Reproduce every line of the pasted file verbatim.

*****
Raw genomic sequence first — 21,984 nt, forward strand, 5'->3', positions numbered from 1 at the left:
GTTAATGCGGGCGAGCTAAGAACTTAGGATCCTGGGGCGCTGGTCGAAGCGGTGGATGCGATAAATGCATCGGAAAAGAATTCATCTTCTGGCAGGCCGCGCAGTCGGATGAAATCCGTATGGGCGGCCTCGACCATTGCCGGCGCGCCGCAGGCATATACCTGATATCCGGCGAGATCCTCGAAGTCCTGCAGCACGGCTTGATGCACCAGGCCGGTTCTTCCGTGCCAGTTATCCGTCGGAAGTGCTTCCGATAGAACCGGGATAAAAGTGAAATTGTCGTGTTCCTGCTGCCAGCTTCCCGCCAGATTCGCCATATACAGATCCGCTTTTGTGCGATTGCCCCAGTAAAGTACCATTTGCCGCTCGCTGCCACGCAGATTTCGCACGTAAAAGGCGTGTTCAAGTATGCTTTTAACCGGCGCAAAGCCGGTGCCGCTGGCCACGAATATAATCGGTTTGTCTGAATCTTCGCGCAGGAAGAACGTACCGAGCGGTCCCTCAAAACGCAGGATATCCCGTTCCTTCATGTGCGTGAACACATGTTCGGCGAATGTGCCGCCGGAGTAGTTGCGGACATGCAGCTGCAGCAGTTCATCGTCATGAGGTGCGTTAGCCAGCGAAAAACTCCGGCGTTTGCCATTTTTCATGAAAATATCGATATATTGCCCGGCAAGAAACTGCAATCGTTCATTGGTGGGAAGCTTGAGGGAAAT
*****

Raw genomic sequence first — 21,984 nt, forward strand, 5'->3', positions numbered from 1 at the left:
GTTAATGCGGGCGAGCTAAGAACTTAGGATCCTGGGGCGCTGGTCGAAGCGGTGGATGCGATAAATGCATCGGAAAAGAATTCATCTTCTGGCAGGCCGCGCAGTCGGATGAAATCCGTATGGGCGGCCTCGACCATTGCCGGCGCGCCGCAGGCATATACCTGATATCCGGCGAGATCCTCGAAGTCCTGCAGCACGGCTTGATGCACCAGGCCGGTTCTTCCGTGCCAGTTATCCGTCGGAAGTGCTTCCGATAGAACCGGGATAAAAGTGAAATTGTCGTGTTCCTGCTGCCAGCTTCCCGCCAGATTCGCCATATACAGATCCGCTTTTGTGCGATTGCCCCAGTAAAGTACCATTTGCCGCTCGCTGCCACGCAGATTTCGCACGTAAAAGGCGTGTTCAAGTATGCTTTTAACCGGCGCAAAGCCGGTGCCGCTGGCCACGAATATAATCGGTTTGTCTGAATCTTCGCGCAGGAAGAACGTACCGAGCGGTCCCTCAAAACGCAGGATATCCCGTTCCTTCATGTGCGTGAACACATGTTCGGCGAATGTGCCGCCGGAGTAGTTGCGGACATGCAGCTGCAGCAGTTCATCGTCATGAGGTGCGTTAGCCAGCGAAAAACTCCGGCGTTTGCCATTTTTCATGAAAATATCGATATATTGCCCGGCAAGAAACTGCAATCGTTCATTGGTGGGAAGCTTGAGGGAAAT